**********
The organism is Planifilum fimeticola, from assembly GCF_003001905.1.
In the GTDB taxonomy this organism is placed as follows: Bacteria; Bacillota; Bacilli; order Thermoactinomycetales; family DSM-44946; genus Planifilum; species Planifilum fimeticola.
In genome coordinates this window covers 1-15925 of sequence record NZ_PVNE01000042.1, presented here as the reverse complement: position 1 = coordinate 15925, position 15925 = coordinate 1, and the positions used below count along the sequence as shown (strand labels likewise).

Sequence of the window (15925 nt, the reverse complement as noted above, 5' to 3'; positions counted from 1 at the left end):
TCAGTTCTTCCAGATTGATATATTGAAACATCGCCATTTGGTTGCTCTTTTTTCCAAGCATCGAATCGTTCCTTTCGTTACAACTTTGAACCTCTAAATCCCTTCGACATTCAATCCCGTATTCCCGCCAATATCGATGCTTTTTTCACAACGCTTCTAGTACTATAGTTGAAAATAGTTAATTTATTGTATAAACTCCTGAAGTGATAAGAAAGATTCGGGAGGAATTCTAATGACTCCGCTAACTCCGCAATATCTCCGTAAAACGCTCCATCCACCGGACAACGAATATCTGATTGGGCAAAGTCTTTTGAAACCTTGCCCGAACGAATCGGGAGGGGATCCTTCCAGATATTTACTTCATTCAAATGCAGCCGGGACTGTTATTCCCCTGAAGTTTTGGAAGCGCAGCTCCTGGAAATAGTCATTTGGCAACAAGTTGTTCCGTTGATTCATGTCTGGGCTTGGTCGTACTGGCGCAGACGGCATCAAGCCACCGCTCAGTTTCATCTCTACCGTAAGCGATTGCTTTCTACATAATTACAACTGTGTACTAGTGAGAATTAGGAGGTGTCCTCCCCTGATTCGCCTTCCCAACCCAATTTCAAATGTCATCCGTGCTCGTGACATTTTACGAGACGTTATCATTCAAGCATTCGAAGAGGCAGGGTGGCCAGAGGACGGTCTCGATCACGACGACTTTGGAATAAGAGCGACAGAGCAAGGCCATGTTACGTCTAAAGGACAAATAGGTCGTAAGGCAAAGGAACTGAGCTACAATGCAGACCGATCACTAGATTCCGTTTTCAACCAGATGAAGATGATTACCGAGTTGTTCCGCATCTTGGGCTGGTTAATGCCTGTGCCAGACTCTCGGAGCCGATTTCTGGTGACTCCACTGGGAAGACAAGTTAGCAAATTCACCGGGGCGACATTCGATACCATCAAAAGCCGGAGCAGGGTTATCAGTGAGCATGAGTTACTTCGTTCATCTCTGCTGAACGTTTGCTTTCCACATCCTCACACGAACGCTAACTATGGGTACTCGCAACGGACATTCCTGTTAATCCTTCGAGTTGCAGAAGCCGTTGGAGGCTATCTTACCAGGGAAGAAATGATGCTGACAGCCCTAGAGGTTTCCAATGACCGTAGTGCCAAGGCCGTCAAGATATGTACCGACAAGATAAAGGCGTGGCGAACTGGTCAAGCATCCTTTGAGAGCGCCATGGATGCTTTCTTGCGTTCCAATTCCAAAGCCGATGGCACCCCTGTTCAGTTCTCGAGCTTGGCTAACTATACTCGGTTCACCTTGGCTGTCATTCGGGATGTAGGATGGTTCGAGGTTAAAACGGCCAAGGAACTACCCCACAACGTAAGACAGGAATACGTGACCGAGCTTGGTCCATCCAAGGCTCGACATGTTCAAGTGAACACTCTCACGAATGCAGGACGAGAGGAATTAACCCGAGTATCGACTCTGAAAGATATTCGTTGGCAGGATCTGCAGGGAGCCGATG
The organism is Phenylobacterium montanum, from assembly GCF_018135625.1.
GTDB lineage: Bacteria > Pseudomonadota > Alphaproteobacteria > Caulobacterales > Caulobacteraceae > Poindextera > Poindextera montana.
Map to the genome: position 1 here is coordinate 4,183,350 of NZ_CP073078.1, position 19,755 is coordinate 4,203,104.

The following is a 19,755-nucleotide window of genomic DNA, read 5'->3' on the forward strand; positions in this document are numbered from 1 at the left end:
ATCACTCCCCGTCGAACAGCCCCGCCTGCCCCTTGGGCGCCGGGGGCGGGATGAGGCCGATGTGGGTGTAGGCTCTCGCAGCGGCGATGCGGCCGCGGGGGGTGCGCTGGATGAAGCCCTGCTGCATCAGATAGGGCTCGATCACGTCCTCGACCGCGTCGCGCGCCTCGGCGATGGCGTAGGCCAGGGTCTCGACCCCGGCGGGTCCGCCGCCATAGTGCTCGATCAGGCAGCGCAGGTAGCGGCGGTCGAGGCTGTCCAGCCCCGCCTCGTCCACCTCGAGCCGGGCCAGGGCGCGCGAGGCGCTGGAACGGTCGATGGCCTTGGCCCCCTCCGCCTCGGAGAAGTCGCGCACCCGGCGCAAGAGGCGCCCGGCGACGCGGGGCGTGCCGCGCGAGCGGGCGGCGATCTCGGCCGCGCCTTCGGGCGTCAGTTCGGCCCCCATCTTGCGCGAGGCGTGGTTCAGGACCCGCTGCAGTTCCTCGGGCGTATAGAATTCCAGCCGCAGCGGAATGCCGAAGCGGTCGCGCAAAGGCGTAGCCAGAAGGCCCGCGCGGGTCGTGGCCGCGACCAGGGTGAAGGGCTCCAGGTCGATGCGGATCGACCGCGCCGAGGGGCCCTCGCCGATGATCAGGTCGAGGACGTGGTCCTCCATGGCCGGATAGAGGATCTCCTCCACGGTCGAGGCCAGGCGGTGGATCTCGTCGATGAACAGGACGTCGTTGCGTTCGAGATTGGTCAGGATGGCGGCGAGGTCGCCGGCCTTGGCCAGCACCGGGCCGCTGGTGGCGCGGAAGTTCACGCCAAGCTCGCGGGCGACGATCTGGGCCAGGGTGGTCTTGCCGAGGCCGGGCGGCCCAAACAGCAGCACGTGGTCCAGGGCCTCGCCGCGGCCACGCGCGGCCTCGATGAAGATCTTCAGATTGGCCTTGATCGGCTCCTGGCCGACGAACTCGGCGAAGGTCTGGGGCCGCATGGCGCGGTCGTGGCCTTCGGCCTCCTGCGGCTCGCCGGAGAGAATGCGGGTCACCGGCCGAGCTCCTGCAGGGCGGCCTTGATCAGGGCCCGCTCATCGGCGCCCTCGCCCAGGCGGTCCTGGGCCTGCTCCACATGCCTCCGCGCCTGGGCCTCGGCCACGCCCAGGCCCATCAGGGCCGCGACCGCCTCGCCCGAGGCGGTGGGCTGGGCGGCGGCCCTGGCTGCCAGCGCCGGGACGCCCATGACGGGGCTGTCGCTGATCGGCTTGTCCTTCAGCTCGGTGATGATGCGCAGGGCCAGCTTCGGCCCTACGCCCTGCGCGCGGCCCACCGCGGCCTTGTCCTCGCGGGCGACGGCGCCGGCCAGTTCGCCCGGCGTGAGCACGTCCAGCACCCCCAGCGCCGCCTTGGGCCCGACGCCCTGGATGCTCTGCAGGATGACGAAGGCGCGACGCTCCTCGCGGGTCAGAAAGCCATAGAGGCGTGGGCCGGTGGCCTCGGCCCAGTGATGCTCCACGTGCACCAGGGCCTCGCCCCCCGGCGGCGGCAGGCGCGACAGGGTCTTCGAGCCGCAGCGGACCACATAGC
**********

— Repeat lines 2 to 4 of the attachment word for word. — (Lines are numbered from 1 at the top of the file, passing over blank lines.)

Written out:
In the GTDB taxonomy this organism is placed as follows: Bacteria; Bacillota; Bacilli; order Thermoactinomycetales; family DSM-44946; genus Planifilum; species Planifilum fimeticola.
In genome coordinates this window covers 1-15925 of sequence record NZ_PVNE01000042.1, presented here as the reverse complement: position 1 = coordinate 15925, position 15925 = coordinate 1, and the positions used below count along the sequence as shown (strand labels likewise).

Sequence of the window (15925 nt, the reverse complement as noted above, 5' to 3'; positions counted from 1 at the left end):